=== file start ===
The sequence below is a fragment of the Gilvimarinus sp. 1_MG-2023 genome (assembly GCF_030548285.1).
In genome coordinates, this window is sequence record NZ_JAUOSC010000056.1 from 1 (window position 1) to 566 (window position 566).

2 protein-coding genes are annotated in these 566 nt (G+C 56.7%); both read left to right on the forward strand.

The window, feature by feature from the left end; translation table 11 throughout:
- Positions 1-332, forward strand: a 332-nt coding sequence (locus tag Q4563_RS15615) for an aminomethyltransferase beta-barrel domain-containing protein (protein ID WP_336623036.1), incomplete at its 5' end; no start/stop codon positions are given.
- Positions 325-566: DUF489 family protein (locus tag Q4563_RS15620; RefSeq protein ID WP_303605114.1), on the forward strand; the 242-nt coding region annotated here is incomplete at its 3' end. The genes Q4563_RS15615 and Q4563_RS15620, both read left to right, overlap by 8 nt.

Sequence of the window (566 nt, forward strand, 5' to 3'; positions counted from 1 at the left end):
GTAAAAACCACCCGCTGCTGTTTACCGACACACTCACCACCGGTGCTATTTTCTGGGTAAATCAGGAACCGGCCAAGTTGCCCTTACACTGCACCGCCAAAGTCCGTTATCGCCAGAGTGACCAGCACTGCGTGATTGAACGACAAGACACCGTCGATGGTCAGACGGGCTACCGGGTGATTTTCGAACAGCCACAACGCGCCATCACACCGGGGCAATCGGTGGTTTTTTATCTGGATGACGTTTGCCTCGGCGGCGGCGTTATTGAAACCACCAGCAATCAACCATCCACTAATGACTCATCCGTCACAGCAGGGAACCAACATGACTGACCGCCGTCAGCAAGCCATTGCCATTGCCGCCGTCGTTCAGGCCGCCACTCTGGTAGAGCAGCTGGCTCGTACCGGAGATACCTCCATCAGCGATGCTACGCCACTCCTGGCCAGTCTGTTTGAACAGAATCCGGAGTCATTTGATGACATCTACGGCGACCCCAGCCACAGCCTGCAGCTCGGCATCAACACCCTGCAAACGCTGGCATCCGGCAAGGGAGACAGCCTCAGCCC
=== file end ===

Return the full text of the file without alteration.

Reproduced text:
The sequence below is a fragment of the Gilvimarinus sp. 1_MG-2023 genome (assembly GCF_030548285.1).
In genome coordinates, this window is sequence record NZ_JAUOSC010000056.1 from 1 (window position 1) to 566 (window position 566).

2 protein-coding genes are annotated in these 566 nt (G+C 56.7%); both read left to right on the forward strand.

The window, feature by feature from the left end; translation table 11 throughout:
- Positions 1-332, forward strand: a 332-nt coding sequence (locus tag Q4563_RS15615) for an aminomethyltransferase beta-barrel domain-containing protein (protein ID WP_336623036.1), incomplete at its 5' end; no start/stop codon positions are given.
- Positions 325-566: DUF489 family protein (locus tag Q4563_RS15620; RefSeq protein ID WP_303605114.1), on the forward strand; the 242-nt coding region annotated here is incomplete at its 3' end. The genes Q4563_RS15615 and Q4563_RS15620, both read left to right, overlap by 8 nt.

Sequence of the window (566 nt, forward strand, 5' to 3'; positions counted from 1 at the left end):
GTAAAAACCACCCGCTGCTGTTTACCGACACACTCACCACCGGTGCTATTTTCTGGGTAAATCAGGAACCGGCCAAGTTGCCCTTACACTGCACCGCCAAAGTCCGTTATCGCCAGAGTGACCAGCACTGCGTGATTGAACGACAAGACACCGTCGATGGTCAGACGGGCTACCGGGTGATTTTCGAACAGCCACAACGCGCCATCACACCGGGGCAATCGGTGGTTTTTTATCTGGATGACGTTTGCCTCGGCGGCGGCGTTATTGAAACCACCAGCAATCAACCATCCACTAATGACTCATCCGTCACAGCAGGGAACCAACATGACTGACCGCCGTCAGCAAGCCATTGCCATTGCCGCCGTCGTTCAGGCCGCCACTCTGGTAGAGCAGCTGGCTCGTACCGGAGATACCTCCATCAGCGATGCTACGCCACTCCTGGCCAGTCTGTTTGAACAGAATCCGGAGTCATTTGATGACATCTACGGCGACCCCAGCCACAGCCTGCAGCTCGGCATCAACACCCTGCAAACGCTGGCATCCGGCAAGGGAGACAGCCTCAGCCC